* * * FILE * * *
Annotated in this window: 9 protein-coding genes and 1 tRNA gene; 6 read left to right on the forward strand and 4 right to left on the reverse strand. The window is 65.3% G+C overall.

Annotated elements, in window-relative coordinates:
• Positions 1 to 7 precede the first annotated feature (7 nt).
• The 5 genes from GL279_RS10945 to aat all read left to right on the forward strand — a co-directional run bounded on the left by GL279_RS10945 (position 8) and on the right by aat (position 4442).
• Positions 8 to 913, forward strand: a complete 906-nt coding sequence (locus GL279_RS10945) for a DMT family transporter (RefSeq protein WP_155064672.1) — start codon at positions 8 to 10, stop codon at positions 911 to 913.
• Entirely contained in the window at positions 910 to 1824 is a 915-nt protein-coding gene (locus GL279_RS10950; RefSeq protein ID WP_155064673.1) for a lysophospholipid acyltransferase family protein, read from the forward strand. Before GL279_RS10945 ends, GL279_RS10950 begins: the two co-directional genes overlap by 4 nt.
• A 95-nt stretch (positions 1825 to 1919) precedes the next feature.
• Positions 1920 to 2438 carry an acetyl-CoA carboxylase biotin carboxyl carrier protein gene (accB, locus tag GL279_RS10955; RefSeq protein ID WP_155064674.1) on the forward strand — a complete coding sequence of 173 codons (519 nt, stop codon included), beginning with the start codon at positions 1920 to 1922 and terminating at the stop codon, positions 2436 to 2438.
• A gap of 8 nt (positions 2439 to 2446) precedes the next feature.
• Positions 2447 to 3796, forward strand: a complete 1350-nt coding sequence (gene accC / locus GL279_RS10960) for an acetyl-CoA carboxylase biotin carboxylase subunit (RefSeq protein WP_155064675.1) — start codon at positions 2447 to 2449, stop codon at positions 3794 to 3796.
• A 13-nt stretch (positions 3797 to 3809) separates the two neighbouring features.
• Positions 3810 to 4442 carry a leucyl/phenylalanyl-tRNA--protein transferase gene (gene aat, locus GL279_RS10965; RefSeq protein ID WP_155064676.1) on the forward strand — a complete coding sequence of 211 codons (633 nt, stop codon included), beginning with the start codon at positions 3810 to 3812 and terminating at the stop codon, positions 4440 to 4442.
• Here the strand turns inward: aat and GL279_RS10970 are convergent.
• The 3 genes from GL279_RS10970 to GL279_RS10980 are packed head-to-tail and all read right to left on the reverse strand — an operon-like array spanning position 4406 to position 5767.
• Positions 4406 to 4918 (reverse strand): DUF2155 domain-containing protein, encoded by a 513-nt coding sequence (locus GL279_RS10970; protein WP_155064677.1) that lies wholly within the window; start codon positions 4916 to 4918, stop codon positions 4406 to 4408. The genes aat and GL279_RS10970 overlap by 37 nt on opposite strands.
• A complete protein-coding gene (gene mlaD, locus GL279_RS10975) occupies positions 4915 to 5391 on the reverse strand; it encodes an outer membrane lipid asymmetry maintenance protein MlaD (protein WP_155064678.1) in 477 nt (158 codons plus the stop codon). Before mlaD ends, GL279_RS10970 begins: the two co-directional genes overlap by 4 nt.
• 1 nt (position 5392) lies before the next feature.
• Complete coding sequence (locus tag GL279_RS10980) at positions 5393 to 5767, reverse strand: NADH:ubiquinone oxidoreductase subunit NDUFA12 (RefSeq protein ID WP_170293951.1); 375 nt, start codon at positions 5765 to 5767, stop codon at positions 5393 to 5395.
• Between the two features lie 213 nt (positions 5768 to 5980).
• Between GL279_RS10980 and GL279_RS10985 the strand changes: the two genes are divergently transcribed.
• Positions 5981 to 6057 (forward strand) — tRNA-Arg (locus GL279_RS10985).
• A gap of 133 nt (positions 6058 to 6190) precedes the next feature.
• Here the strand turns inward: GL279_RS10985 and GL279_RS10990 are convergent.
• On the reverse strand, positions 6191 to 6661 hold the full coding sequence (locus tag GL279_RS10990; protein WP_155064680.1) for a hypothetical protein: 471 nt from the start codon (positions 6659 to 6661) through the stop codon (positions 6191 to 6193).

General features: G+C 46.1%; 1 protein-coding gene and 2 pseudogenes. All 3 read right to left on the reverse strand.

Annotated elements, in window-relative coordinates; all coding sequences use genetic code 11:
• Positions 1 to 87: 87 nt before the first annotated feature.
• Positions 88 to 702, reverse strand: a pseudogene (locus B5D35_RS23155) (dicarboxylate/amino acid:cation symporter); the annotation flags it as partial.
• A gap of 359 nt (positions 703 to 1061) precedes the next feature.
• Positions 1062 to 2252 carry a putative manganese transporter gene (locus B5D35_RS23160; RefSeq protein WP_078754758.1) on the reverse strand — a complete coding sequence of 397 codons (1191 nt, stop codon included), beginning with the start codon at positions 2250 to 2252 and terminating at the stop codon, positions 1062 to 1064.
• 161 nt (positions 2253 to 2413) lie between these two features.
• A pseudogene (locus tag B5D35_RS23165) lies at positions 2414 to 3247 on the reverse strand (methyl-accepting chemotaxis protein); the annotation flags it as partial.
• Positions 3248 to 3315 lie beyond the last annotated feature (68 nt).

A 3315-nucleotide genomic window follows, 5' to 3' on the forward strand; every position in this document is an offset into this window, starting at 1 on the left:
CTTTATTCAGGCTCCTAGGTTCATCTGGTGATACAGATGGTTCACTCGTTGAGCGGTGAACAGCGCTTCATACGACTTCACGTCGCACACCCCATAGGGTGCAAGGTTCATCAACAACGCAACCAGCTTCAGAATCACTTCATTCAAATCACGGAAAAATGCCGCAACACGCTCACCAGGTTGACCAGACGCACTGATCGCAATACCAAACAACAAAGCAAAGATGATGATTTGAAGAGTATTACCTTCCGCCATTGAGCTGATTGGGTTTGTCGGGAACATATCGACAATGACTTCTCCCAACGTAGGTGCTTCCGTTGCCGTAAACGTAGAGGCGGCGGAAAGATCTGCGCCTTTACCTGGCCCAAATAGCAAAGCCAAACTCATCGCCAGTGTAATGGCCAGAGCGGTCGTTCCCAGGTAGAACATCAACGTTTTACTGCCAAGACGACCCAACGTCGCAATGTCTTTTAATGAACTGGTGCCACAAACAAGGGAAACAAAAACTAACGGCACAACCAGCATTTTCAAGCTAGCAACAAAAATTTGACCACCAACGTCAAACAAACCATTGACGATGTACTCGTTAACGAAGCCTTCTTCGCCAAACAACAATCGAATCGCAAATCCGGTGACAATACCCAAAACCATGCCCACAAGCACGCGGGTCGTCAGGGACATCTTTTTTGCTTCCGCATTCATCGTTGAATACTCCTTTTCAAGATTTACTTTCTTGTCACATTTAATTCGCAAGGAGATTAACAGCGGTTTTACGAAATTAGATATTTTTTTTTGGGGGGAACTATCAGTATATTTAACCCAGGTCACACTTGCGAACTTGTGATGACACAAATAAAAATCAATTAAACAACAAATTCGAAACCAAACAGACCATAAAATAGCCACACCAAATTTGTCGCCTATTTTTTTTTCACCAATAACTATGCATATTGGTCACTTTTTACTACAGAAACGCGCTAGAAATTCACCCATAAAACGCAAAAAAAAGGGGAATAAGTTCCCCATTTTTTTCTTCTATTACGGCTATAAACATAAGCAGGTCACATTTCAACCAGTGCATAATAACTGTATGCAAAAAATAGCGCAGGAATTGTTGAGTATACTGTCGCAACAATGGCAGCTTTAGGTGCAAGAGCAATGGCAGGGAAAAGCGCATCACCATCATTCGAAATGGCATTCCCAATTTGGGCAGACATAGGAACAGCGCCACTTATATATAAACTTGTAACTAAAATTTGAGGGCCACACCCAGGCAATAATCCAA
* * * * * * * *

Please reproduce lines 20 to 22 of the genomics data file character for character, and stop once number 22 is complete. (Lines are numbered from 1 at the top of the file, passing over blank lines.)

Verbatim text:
• Between GL279_RS10980 and GL279_RS10985 the strand changes: the two genes are divergently transcribed.
• Positions 5981 to 6057 (forward strand) — tRNA-Arg (locus GL279_RS10985).
• A gap of 133 nt (positions 6058 to 6190) precedes the next feature.